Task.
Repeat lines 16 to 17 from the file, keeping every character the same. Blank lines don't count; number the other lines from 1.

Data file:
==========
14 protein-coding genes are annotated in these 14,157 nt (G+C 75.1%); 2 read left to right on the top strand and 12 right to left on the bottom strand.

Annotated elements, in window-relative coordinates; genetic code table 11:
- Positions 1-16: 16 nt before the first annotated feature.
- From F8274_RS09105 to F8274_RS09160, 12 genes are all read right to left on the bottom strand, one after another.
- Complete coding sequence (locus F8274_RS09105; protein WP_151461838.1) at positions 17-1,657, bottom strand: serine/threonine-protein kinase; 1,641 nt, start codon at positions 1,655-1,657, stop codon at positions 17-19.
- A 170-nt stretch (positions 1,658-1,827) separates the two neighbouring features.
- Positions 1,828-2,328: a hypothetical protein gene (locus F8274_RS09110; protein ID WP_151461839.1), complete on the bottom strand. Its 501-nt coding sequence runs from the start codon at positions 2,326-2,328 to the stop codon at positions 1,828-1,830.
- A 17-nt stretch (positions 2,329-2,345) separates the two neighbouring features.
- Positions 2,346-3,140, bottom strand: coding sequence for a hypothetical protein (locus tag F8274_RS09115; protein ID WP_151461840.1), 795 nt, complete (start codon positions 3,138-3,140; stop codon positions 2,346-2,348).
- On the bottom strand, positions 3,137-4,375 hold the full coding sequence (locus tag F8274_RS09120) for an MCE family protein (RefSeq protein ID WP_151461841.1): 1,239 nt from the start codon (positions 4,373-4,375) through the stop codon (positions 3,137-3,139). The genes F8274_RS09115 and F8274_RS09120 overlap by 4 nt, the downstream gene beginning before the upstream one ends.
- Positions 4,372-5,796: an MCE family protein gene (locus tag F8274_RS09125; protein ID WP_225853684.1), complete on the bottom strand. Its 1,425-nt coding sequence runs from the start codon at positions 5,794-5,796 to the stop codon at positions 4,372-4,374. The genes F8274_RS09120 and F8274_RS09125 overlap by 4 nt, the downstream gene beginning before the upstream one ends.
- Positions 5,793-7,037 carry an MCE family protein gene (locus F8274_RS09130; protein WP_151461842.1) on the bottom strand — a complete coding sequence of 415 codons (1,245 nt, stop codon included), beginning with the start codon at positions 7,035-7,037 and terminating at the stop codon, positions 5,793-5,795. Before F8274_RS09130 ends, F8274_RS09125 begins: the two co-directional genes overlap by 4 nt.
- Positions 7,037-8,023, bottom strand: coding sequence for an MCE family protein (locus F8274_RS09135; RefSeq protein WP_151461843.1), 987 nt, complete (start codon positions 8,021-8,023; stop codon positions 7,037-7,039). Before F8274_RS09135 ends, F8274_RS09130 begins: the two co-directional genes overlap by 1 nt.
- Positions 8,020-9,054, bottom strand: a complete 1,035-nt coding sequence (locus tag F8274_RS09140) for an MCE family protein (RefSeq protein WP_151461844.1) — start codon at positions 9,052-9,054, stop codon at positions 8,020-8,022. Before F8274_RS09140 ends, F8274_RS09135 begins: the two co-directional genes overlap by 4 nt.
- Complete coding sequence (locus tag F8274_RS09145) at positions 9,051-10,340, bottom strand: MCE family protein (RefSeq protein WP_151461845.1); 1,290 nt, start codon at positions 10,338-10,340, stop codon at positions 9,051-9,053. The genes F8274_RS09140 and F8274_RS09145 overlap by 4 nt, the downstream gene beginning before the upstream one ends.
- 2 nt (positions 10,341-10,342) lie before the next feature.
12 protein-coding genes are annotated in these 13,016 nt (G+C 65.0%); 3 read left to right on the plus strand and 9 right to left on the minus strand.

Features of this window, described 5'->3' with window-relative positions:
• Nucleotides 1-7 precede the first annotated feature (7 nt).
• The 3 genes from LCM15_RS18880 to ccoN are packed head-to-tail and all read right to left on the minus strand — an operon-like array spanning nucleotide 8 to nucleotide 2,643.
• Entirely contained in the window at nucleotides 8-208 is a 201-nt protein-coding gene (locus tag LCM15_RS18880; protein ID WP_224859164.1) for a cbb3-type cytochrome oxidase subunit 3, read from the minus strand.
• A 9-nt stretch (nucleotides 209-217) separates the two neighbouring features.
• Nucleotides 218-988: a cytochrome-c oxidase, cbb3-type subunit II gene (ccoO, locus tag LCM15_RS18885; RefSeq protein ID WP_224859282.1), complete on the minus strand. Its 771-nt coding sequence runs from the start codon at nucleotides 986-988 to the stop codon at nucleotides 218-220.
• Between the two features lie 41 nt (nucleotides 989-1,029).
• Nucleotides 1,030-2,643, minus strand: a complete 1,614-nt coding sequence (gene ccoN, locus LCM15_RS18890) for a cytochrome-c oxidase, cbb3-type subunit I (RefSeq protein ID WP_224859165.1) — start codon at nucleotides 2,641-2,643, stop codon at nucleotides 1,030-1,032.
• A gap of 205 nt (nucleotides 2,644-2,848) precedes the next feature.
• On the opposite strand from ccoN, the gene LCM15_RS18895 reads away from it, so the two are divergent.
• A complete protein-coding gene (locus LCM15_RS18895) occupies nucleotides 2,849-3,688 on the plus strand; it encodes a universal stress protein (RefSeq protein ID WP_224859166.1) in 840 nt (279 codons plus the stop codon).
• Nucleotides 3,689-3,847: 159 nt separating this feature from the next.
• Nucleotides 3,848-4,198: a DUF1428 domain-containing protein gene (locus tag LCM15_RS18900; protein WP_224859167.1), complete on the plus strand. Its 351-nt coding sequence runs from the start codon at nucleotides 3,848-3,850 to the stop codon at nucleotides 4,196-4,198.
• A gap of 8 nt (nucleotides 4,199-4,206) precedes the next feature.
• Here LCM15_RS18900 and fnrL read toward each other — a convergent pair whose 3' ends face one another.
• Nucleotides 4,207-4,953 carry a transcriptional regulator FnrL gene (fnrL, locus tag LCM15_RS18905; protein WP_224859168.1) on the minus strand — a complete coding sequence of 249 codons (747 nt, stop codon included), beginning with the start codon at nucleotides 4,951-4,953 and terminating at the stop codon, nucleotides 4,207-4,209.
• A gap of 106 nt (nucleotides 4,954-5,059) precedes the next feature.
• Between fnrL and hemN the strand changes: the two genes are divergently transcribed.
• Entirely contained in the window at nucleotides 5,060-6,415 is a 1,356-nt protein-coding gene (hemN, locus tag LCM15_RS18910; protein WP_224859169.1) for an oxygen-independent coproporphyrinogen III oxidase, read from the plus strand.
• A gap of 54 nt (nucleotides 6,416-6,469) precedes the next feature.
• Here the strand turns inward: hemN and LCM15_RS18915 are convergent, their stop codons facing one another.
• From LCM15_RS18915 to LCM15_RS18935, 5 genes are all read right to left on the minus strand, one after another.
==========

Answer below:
- 2 nt (positions 10,341-10,342) lie before the next feature.
12 protein-coding genes are annotated in these 13,016 nt (G+C 65.0%); 3 read left to right on the plus strand and 9 right to left on the minus strand.